There’s not a ton of research out there, so backing up claims can be a bit of an issue. Casual googling isn’t going to get you very far in this endeavor, if you’re serious about the facts. The mode of procuring information, in this case, is talking to people directly involved.
CBD lattes are typically served hot, but you can get them iced as well.
I chatted with the owner of my local coffee shop, the one that served me my first taste of CBD-infused caffeine. I read countless blogs, getting nowhere. The studies that were cited somewhat causally weren’t enough for me – the experience of fish reacting positively to the oil wasn’t enough to convince me of its effects. But trying it for myself was.
After drinking one CBD latte (coffee, almond milk and 15 drops of CBD oil), these were the effects.
-No shakiness/ jitters
-Didn’t crave another cup of coffee
A note on dosage: different oils have different concentrations, meaning dosage can vary between brands. Baba Coffee uses Plus CBD Oil, the serving size of which is 15 drops per beverage. However, at Bump Coffee in Cardiff, California, the dosage of their oil is two drops per beverage.
I was on the upswing from the flu when I recorded these results, and some of these effects, like the nausea and headache relief, wouldn’t have occurred if I had been in full health.
According to a study conducted by the Department of Medicine at the University of Massachusetts Medical School,, cannabinoids have been shown to ease inflammation, fibrosis, and a host of other health maladies.
Cannabinoids have been shown to contain antioxidant effects and have recently been approved for the treatment of inflammation, pain, and spasticity associated with multiple sclerosis, according to this study.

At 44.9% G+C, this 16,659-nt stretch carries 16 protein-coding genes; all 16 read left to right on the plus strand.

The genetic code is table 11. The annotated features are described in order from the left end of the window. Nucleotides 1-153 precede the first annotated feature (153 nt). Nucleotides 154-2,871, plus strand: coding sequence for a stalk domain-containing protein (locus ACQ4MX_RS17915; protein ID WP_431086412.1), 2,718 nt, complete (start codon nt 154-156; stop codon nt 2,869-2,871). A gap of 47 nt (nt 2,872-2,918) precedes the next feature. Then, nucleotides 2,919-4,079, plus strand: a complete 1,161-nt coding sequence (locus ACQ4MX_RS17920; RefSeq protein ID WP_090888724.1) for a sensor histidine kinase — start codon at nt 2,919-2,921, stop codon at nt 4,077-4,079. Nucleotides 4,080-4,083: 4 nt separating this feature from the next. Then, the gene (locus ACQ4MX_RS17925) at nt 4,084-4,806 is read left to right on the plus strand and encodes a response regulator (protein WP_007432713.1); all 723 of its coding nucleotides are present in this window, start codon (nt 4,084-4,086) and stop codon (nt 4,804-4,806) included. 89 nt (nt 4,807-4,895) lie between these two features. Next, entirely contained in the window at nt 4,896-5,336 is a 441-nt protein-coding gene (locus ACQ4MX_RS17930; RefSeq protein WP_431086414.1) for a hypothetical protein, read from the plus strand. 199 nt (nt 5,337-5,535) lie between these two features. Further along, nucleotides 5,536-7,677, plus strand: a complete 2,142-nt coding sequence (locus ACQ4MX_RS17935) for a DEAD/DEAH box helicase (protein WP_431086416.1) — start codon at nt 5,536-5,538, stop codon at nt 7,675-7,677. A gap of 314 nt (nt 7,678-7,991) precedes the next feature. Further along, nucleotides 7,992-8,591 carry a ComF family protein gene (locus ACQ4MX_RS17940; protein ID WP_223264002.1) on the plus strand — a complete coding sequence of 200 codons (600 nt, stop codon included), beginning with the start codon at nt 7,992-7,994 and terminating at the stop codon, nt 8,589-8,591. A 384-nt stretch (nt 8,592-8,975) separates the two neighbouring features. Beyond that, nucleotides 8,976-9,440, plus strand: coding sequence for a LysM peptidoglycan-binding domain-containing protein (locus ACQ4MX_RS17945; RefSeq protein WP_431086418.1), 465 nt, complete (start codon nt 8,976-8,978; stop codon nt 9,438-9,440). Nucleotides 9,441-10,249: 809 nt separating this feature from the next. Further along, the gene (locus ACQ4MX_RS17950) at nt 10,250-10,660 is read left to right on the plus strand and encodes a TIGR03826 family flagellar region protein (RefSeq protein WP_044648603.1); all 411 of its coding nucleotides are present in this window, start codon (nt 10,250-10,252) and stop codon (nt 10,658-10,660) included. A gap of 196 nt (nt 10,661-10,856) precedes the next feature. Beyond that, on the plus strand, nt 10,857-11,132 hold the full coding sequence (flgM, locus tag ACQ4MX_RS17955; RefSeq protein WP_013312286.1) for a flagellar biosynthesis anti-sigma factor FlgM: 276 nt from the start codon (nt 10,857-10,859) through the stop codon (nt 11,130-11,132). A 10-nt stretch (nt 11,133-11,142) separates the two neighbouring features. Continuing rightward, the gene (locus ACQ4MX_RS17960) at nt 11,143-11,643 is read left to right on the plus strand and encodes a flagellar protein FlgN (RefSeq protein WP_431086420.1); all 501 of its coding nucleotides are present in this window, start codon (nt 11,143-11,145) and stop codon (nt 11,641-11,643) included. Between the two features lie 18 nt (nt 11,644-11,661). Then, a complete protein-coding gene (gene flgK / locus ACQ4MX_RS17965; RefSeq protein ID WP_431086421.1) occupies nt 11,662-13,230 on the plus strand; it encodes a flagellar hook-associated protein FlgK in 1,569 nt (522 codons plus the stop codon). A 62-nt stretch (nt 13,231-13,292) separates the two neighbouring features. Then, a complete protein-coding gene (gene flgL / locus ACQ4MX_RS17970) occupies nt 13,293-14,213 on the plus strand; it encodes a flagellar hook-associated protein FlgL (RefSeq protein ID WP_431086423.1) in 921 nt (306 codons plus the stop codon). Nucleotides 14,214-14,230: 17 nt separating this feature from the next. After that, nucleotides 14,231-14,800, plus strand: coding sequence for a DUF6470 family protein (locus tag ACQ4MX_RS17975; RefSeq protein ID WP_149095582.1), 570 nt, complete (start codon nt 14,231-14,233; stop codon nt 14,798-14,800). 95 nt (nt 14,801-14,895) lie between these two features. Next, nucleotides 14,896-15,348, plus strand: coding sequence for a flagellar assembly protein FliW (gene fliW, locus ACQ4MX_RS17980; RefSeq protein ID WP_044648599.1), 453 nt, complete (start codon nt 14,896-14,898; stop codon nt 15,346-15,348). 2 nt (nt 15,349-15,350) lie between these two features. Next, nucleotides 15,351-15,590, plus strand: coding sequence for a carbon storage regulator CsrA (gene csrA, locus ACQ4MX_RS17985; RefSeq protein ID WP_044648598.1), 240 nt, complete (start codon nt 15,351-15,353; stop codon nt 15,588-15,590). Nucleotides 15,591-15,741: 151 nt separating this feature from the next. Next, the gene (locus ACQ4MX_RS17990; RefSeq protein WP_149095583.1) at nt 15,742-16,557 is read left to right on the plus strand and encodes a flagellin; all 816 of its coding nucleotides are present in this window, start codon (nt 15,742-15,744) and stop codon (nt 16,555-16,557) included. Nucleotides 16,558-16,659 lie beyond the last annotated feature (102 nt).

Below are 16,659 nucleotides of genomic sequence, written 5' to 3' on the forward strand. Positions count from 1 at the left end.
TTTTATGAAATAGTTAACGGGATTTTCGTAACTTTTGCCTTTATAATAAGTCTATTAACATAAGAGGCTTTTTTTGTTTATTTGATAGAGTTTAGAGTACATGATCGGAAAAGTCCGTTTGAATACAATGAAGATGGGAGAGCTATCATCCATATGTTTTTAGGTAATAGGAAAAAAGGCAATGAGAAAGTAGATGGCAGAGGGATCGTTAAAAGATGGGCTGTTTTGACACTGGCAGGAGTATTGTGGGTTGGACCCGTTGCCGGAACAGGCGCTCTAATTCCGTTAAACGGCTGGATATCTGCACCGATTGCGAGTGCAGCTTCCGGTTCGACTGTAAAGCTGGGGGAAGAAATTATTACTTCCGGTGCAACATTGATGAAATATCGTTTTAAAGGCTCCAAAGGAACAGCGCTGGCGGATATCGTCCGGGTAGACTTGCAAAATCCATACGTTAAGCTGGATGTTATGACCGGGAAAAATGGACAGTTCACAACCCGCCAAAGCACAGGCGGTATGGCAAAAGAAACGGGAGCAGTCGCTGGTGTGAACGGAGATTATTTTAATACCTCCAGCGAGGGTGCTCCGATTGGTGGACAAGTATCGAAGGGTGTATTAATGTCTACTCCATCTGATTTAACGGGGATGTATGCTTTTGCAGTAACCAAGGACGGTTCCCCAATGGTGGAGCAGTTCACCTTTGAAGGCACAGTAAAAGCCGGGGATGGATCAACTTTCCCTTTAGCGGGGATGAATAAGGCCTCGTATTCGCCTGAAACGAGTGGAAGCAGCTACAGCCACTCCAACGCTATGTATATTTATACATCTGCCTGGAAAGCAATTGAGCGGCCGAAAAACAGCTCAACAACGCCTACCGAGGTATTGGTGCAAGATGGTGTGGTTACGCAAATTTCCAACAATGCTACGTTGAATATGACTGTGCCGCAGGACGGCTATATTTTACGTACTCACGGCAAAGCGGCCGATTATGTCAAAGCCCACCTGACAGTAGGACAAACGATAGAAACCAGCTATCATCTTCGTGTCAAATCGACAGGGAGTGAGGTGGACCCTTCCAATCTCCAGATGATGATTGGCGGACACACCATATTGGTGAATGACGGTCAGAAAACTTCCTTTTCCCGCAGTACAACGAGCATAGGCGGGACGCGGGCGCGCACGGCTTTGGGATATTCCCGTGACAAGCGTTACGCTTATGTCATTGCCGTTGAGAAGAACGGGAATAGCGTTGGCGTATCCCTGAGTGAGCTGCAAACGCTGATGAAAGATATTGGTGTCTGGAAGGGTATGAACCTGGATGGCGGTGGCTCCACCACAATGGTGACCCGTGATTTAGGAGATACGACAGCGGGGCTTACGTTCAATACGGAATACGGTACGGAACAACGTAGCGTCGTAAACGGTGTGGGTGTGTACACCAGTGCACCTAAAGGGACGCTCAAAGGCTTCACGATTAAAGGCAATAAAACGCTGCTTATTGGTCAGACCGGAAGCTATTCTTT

Baba uses Plus CBD Oil, but there are a variety of brands available. Research what works best for you.
According to a study by Pharmacological Reviews, it is through the endocannabinoid system, a biological system that regulates a variety of physiological and cognitive processes, that CBD is able to have a wide range of effects on the human body — specifically, when it interacts with the CB1 and CB2 receptors (the two subtypes of the endocannabinoid system) in the body. This reaction has been shown in studies to have an anti-inflammatory effect.
I found CBD oil to be particularly effective in coffee. Combining the stimulating properties of caffeine with the anti-inflammatory and balancing properties of cannabinoid oil has a unique effect on the body. I drank one CBD latte for four days in a row, and although my flu symptoms had stopped the first day, I continued to feel the benefits.
I can only speak from my experience. Perhaps in my sickness, my body was at a heightened state of sensitivity. I had already heard rumors of the lattes’ benefits, so we can’t rule out the placebo effect, although I will say I tried to remain as objective as possible.
The bottom line?
Next time you’re at a coffee shop that serves a CBD latte, consider trying one.
If you’re willing to suspend your preconceptions of what CBD stands for, and are looking for a natural way to alleviate the aches and pains that accompany an active lifestyle, you may want to try a CBD latte. It’s a tasty way to experiment.
Photos: Hayley Helms
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CBD lattes are gaining popularity in the coffee scene. With mixed opinions and limited research, we set out to discover what drinking one is really like.